SCOTUS Upholds ACA Contraceptive Coverage Exemptions

On July 8, 2020, in a 7-2 decision, the United States Supreme Court upheld the religious and moral exemptions to the ACA’s contraceptive mandate. As background, guidelines issued under the ACA include the contraceptive mandate, requiring plans to provide coverage for FDA-approved contraceptive methods and sterilization procedures. Regulations issued in 2018, however, permit employers to avoid the mandate on moral or religious grounds. After several years of protracted litigation, the Supreme Court’s holding rejects the procedural and substantive objections directed at the exemptions, and paves the way for many employers to exclude birth control coverage from health plans by upholding the exemptions. However, as noted in Justice Kagan’s concurring opinion, the exemptions may still be susceptible to legal challenges given “[o]ther aspects … may also prove arbitrary and capricious.”

KMK Comment: The case is a win for employer groups who view the decision as a shield protecting religious freedom; however, additional challenges may be forthcoming from those who instead view the ruling as an attack on women’s rights.

The Saga Continues With New DOL Fiduciary Rule

In its recently released Final Rule, the DOL has proposed new rules for financial institutions and individuals giving investment advice to retirement plan participants.  As background, ERISA § 3(21)’s definition of a fiduciary generally includes, among others, a person who provides investment advice for a fee with respect to plan assets. The original DOL regulations (from 1975) limited fiduciary status based on rendering investment advice for a fee to persons who, “on a regular basis,” rendered individualized advice that was the “primary basis” for investment decisions. However, over 30 years later, the DOL did away with this limiting criteria, casting a wider net around would-be fiduciaries in accordance with its 2016 fiduciary rule. This newly expanded definition was challenged and ultimately rejected by the Fifth Circuit in a 2018 ruling which vacated the DOL’s 2016 regulations and reinstated the 1975 regulations. The new Final Rule, which is framed as a technical amendment, restores the “regular basis” and “primary basis” criteria from the 1975 regulations and invokes a multi-part test for determining when a person is rendering investment advice within the meaning of ERISA § 3(21)’s definition of a fiduciary.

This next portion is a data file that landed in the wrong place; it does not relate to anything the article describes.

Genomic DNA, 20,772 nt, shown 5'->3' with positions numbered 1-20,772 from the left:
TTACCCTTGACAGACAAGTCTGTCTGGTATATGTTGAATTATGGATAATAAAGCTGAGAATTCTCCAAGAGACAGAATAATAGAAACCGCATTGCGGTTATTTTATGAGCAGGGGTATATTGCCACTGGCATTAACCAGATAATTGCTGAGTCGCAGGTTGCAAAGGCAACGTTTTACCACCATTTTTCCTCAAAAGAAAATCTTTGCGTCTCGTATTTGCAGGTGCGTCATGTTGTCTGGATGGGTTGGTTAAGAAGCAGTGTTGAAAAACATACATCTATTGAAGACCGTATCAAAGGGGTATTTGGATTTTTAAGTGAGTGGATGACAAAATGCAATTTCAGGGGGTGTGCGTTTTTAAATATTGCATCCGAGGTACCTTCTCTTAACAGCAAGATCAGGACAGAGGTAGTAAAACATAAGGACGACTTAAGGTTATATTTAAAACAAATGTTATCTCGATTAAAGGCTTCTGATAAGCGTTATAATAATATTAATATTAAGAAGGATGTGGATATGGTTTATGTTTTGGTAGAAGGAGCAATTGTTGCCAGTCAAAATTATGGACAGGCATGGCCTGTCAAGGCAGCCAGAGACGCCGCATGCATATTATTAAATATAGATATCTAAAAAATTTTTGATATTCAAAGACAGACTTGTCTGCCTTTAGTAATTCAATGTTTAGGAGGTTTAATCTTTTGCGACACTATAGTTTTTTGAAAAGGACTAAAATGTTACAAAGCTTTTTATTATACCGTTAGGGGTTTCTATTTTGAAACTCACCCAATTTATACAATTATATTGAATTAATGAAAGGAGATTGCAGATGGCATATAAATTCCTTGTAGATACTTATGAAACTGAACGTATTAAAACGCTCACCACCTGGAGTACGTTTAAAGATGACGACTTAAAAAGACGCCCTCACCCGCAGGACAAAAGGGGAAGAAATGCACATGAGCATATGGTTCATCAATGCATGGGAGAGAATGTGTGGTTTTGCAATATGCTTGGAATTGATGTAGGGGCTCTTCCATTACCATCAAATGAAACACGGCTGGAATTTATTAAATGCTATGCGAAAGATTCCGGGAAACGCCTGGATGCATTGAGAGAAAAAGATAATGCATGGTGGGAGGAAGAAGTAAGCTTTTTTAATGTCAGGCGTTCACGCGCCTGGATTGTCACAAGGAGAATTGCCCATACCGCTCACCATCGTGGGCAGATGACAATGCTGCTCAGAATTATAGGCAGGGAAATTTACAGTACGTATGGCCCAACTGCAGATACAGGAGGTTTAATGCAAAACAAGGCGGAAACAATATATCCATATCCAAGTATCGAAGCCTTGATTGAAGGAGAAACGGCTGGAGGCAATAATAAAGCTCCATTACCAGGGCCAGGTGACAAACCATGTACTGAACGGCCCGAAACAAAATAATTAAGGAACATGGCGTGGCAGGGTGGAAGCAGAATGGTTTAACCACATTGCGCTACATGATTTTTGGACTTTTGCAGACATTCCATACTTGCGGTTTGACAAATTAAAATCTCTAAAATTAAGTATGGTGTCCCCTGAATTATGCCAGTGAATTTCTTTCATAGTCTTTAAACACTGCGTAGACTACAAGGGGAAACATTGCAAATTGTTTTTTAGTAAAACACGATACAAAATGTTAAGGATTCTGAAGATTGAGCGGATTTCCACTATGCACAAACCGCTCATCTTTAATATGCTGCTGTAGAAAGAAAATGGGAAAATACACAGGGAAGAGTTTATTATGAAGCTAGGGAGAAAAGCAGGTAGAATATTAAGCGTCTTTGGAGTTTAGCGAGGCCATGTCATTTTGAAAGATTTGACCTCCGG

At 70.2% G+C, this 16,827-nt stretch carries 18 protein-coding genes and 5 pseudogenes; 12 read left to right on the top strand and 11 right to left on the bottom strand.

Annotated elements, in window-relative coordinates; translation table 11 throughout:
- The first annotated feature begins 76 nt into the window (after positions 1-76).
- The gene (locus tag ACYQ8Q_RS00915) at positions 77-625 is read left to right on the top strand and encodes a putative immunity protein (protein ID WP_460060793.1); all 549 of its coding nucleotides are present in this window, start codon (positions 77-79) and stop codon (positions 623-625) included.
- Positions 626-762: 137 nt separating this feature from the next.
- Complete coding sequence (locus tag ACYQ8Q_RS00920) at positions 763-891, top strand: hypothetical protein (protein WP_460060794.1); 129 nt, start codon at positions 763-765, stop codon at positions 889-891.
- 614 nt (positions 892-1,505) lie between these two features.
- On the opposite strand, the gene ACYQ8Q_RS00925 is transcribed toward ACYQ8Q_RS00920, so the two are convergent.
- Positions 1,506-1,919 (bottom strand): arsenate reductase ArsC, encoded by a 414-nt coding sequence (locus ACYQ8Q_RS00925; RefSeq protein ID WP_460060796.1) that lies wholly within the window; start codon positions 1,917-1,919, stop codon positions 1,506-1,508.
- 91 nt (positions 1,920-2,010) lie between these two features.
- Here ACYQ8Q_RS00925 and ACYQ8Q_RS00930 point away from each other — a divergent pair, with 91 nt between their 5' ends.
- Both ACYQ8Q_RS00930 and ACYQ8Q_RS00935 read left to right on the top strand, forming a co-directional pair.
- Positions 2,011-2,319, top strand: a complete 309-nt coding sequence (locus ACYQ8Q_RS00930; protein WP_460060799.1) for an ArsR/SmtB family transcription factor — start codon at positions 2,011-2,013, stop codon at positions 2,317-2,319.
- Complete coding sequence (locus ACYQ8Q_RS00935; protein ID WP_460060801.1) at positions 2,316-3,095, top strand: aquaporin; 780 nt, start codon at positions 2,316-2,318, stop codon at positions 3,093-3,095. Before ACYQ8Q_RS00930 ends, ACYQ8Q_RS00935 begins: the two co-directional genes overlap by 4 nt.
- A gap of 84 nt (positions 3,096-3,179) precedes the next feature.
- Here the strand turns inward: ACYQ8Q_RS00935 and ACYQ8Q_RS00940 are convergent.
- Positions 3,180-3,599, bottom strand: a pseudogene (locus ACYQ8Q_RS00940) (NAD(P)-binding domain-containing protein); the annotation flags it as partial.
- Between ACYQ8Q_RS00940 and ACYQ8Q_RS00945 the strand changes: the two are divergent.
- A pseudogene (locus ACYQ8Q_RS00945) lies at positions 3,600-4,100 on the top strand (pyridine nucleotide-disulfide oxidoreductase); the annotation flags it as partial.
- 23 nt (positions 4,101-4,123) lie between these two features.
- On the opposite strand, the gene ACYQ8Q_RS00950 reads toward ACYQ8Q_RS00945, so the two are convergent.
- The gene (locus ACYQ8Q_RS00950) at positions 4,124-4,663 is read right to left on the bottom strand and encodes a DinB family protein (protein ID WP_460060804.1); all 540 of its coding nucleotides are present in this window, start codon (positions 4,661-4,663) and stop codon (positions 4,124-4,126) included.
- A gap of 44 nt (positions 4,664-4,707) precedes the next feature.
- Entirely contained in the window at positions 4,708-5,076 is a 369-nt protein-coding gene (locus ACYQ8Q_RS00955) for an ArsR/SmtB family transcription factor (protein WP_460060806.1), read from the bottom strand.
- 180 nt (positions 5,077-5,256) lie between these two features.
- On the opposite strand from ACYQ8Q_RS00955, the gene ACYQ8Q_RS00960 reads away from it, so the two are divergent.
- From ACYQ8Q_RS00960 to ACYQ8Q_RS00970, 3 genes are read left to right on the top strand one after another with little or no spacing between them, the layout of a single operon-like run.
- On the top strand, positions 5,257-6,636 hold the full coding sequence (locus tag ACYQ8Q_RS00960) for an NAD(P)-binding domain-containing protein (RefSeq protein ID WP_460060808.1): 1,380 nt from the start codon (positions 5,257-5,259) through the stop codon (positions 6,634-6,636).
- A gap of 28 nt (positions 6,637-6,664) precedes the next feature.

KMK Comment: The new DOL proposal is quite different from the 2016 rule and attempts to simplify ERISA compliance for financial institutions and individuals giving investment advice to retirement plan participants. KMK Law will continue to monitor the status of this proposed fiduciary rule.

The KMK Law Employee Benefits & Executive Compensation Group is available to assist with these and other issues.

Lisa Wintersheimer Michel

John F. Meisenhelder

Helana A. Darrow

Antoinette L. Schindel

Kelly E. MacDonald

KMK Employee Benefits and Executive Compensation email updates are intended to bring attention to benefits and executive compensation issues and developments in the law and are not intended as legal advice for any particular client or any particular situation. Please consult with counsel of your choice regarding any specific questions you may have.